Scranton, Pa

Montgomery County Police Use Demand-Driven Tactics, Make Two Arrests

Posted: August 1, 2017

In an effort to combat human trafficking and commercial sexual exploitation throughout the area, especially in local hotels, the Montgomery County District Attorney’s Office often implements joint initiatives with law enforcement to make critical arrests. This collaborative approach has recently led to the arrest of two Bucks County men on charges of patronizing prostitutes.

Thomas Lloyd Dobrek and Mauricio Rivera-Alcantara were arrested on July 14, 2017 after undercover officers from the Horsham Police Department placed an advertisement online selling sex, according to The Bensalem Patch. Both men allegedly engaged in extensive communications with the officers via text messages and phone calls focused on arranging a meeting. The men also both allegedly agreed to pay for the sex acts ahead of time. Authorities made the arrests at the pre-determined meeting place, and the two men now await their preliminary hearings before the Honorable Judge Harry J. Nesbitt in Horsham.

The CSE Institute is an ardent supporter of  demand-driven law enforcement tactics as a targeted approach to eliminate commercial sexual exploitation. In contrast to historic policing methods which focused heavily on the already-marginalized sellers of sex, targeting the people who buy sex comports with the basic economic theory that supply and distribution follow demand, and it aids in eliminating commercial sex markets is a more effective means to battle human trafficking, all together.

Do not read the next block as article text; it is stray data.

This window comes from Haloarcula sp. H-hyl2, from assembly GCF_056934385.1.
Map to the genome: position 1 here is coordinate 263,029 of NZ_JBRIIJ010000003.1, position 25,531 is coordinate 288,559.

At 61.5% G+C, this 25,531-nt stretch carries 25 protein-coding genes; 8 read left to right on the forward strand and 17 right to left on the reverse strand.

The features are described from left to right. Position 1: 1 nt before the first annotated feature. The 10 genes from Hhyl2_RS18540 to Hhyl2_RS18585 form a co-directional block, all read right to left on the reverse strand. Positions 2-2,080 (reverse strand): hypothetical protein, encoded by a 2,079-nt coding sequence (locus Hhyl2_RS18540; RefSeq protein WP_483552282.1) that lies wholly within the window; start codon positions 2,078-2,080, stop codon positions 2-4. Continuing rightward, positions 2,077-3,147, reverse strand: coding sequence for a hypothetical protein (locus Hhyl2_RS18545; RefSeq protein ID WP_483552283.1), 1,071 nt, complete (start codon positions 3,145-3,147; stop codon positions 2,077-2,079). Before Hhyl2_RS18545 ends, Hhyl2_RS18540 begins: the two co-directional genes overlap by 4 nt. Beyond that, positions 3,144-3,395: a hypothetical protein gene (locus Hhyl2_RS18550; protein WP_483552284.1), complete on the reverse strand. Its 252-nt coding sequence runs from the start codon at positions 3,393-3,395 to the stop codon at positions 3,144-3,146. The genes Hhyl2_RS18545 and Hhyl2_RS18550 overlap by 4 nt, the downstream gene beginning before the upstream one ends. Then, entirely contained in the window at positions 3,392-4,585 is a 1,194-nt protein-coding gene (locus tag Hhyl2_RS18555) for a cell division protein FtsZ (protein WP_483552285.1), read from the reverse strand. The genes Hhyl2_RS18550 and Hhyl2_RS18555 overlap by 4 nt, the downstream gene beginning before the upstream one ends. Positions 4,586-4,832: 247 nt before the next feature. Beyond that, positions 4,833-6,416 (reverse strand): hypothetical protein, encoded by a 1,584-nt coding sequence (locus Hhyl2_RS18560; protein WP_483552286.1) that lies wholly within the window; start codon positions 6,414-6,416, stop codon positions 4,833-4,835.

The actions of the Montgomery County District Attorney’s Office are a shining example of what the CSE Institute implores law enforcement to do in order to effectively confront commercial sexual exploitation. The traditional, ill-reasoned, prejudiced approach of arresting and confining prostituted-persons while letting sex buyers avoid legal consequences does nothing to eradicate the problem, and instead only perpetuates the harmful idea that buying entry into someone’s body is somehow socially acceptable.


All views expressed herein are personal to the author and do not necessarily reflect the views of the Villanova University Charles Widger School of Law or of Villanova University.

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